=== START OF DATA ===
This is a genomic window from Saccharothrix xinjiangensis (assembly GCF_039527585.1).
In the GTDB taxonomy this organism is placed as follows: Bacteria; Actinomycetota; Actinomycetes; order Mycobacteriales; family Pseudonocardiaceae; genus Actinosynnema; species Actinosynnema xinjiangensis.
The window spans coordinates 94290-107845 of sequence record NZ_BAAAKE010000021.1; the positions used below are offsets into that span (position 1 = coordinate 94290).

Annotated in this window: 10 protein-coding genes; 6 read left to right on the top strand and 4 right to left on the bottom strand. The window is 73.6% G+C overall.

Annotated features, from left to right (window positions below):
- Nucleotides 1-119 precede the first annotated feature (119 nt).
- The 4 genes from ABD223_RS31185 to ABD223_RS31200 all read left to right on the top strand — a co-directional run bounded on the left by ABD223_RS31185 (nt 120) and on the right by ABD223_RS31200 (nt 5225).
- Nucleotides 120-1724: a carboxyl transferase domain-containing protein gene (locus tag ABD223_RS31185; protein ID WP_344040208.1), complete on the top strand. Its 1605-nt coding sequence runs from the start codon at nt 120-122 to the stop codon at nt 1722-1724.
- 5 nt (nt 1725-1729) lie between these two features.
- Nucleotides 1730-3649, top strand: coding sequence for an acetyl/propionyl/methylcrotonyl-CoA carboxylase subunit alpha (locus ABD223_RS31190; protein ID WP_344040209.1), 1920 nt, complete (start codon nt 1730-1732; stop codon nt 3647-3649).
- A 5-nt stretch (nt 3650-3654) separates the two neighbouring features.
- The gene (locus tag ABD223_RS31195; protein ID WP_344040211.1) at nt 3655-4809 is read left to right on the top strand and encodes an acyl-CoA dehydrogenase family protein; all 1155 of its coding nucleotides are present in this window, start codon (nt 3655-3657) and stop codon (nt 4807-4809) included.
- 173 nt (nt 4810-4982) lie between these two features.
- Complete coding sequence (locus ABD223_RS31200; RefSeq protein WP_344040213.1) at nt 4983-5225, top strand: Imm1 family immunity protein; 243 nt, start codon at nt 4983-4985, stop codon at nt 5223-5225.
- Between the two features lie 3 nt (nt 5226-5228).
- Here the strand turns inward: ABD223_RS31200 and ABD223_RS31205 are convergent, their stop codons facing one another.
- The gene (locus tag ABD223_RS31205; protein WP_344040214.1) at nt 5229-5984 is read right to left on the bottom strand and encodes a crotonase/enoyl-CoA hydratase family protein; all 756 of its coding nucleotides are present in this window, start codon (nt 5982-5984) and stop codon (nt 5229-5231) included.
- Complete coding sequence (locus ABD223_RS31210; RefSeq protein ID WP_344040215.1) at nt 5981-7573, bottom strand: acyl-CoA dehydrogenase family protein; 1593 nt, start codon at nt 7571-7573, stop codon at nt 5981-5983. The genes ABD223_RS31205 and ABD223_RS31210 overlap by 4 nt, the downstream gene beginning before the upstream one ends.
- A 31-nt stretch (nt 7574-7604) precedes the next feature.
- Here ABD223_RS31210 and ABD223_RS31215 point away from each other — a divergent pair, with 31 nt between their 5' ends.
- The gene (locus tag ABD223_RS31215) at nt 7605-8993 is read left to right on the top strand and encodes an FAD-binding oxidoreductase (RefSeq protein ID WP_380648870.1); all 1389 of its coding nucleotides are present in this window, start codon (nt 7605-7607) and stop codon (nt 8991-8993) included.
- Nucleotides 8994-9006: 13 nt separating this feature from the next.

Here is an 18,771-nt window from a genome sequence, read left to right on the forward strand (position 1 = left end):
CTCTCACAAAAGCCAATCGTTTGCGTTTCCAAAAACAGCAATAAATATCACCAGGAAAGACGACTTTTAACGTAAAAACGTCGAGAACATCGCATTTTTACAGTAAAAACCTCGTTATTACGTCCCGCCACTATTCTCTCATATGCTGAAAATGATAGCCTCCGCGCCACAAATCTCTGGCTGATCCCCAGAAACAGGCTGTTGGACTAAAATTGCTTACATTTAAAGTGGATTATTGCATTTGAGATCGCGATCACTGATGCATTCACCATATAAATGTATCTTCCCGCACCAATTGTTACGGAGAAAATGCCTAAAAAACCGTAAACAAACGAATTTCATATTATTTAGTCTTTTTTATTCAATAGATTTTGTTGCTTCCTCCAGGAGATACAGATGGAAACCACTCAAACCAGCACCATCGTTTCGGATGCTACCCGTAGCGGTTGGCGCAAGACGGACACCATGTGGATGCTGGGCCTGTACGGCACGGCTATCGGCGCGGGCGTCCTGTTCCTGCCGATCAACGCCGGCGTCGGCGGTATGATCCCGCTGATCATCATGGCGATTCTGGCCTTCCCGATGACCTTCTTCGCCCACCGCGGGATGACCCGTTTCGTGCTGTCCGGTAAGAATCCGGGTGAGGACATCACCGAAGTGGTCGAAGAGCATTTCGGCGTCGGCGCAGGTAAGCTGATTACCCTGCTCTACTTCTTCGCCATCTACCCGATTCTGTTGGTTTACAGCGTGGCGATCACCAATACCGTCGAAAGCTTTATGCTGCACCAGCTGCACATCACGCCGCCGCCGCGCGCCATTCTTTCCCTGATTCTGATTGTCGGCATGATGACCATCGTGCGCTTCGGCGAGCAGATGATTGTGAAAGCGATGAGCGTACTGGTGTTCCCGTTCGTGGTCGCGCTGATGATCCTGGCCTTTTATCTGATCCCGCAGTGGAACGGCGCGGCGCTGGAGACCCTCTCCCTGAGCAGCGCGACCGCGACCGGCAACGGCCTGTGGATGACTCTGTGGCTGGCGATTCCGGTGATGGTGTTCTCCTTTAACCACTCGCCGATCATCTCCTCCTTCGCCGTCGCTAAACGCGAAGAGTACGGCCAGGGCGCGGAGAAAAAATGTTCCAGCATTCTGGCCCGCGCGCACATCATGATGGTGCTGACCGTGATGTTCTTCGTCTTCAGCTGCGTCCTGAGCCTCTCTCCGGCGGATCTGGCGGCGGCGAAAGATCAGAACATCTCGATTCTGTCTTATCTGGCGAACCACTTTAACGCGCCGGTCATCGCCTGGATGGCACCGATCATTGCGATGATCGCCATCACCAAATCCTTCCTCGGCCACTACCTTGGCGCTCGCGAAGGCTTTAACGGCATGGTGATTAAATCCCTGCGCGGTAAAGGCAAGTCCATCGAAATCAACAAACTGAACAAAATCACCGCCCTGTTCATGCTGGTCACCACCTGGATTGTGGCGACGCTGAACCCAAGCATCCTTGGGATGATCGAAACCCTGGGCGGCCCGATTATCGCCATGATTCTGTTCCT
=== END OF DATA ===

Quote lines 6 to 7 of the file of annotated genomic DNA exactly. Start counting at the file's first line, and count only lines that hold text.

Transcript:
- Nucleotides 1-119 precede the first annotated feature (119 nt).
- The 4 genes from ABD223_RS31185 to ABD223_RS31200 all read left to right on the top strand — a co-directional run bounded on the left by ABD223_RS31185 (nt 120) and on the right by ABD223_RS31200 (nt 5225).